Adora Cheung [00:02:29] - What's an example of something that got produced during one of these things?

Craig Cannon [00:02:32] - One of the early ones was called Timesify. It was a Chrome extension that would allow you to turn any website, usually a junk news website like BuzzFeed, into a site that looked The New York Times, but it would inject the article into it. And then you could click the ads and it would basically create a slideshow of all the images. So that was great. There were a ton of them.

Adora Cheung [00:02:55] - Cool.

Craig Cannon [00:02:56] - So I did that for four years with a few of my friends, and I had gotten into cycling when I was out here. I found this thing, this world record that I wanted to go for, and I did it and it worked out. People started treating me differently, and it was really weird. I started feeling this pending doom of my youth and vitality fading away.

Adora Cheung [00:03:21] - What was the world record again?

Craig Cannon [00:03:23] - It was most elevation climbed in 48 hours.

Adora Cheung [00:03:25] - Oh wow, how much is that?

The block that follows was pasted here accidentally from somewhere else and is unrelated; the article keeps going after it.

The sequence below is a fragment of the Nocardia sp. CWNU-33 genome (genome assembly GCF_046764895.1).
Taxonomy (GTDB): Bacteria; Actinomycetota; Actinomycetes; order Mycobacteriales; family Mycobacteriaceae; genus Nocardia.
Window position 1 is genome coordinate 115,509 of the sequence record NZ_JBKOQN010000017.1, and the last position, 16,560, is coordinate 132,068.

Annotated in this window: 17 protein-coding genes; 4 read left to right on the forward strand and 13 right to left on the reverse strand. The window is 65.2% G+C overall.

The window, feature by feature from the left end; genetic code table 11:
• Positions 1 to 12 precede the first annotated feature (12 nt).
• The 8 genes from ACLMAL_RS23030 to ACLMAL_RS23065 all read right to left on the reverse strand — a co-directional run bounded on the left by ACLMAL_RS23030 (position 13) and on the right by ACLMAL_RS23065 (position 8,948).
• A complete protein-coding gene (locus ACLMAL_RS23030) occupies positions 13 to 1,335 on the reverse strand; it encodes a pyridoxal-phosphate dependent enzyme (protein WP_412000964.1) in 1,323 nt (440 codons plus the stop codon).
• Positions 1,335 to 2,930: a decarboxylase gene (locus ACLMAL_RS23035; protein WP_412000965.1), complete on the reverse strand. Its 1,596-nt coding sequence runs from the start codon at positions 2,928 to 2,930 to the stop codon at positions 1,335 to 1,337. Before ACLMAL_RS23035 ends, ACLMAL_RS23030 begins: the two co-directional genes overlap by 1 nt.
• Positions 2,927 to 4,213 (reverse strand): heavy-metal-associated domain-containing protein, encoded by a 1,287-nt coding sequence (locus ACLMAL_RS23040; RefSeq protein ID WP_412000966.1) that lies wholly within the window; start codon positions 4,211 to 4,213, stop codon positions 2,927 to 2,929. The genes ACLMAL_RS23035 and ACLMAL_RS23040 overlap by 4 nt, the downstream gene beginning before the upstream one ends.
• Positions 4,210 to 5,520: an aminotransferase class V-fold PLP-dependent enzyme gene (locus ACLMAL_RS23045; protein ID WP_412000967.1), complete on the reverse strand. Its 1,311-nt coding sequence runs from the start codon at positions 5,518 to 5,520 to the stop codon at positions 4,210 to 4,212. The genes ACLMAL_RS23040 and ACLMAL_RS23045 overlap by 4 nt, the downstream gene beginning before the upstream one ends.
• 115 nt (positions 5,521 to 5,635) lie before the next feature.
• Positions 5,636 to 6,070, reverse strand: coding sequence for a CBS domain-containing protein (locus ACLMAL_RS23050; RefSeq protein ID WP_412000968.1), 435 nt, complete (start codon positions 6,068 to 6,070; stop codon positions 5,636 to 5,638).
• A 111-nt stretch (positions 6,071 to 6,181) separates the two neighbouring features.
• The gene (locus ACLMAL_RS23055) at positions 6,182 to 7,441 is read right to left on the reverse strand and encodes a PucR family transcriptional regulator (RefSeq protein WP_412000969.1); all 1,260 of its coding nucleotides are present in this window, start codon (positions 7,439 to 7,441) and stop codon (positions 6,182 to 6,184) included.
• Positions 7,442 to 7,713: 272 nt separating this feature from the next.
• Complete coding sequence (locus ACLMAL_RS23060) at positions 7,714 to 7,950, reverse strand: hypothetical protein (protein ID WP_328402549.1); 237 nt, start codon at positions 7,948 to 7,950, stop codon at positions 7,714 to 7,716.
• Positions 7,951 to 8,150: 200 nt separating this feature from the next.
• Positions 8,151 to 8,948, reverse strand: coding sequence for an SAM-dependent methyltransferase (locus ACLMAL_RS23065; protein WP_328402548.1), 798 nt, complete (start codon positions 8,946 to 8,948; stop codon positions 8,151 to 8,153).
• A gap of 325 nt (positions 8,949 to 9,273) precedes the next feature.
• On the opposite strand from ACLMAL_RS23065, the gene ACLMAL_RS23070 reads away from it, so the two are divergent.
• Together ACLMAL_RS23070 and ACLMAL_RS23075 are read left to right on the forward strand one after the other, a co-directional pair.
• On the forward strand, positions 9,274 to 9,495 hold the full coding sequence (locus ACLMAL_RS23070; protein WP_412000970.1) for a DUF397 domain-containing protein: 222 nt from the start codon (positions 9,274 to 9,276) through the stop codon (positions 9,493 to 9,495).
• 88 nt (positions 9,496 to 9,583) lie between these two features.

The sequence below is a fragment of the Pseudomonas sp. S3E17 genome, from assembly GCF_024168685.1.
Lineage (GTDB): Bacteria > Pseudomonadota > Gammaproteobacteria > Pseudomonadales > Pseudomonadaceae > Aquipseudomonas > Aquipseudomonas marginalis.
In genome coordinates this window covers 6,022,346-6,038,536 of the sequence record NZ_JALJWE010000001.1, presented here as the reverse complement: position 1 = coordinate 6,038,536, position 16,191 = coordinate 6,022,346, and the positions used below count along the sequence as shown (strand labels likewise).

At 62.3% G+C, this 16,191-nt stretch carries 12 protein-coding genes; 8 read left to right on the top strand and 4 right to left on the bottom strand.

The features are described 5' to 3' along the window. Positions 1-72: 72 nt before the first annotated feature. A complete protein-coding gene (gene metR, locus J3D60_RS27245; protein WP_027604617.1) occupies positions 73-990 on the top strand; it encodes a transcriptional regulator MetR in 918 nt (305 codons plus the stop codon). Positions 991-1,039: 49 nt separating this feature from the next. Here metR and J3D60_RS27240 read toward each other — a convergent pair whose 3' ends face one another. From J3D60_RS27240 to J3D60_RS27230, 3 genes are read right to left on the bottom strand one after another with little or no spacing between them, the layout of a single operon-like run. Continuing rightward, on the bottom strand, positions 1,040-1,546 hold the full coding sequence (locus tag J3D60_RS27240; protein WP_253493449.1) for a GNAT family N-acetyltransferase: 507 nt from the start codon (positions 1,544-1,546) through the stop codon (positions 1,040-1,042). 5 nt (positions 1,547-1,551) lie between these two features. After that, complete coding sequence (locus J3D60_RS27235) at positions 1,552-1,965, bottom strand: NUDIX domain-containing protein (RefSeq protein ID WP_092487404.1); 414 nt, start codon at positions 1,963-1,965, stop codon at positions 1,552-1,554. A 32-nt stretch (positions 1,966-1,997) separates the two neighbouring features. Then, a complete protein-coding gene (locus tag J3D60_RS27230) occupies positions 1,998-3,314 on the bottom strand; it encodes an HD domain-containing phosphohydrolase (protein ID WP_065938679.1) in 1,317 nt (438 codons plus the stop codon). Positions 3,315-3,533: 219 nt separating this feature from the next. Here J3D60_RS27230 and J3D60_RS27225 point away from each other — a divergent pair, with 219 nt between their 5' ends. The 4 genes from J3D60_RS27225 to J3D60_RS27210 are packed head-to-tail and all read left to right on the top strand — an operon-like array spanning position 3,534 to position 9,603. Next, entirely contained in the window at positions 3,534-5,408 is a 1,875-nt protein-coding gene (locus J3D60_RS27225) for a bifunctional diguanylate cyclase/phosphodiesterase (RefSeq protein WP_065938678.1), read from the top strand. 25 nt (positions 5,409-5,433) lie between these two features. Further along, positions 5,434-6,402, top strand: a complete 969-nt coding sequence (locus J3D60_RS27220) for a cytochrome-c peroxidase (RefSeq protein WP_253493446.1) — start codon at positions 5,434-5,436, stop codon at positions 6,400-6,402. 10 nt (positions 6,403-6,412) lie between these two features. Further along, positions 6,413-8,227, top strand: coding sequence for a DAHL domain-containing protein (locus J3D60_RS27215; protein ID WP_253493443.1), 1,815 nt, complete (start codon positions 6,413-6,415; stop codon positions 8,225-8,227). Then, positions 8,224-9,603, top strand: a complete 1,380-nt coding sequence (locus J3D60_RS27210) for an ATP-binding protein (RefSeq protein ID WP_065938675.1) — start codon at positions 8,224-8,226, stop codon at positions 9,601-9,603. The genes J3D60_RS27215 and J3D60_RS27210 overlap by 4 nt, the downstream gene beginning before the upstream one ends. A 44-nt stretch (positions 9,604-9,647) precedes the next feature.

Craig Cannon [00:03:27] - Well, mine was 97,000 feet.

Adora Cheung [00:03:30] - Got it.

Craig Cannon [00:03:30] - Yeah. People were treating me differently and I was like, "Oh shit, I'm not going to be young forever." So I quit and I went on a five-month bike tour.

Adora Cheung [00:03:41] - Oh wow.

Craig Cannon [00:03:42] - It was out of the country and I went to Japan and Vietnam and New Zealand. I came back and I had no job and I had no idea what I was going to do. And then Luke Eisman, who used to work here.

Adora Cheung [00:03:54] - Oh, that's right.

Craig Cannon [00:03:55] - Called me up and asked me if I wanted to do a contract for the blog. So that started three years ago.

Adora Cheung [00:04:01] - Oh, okay. So you started with the blog. So what were the steps into how you eventually started the YC podcast and why even the podcast?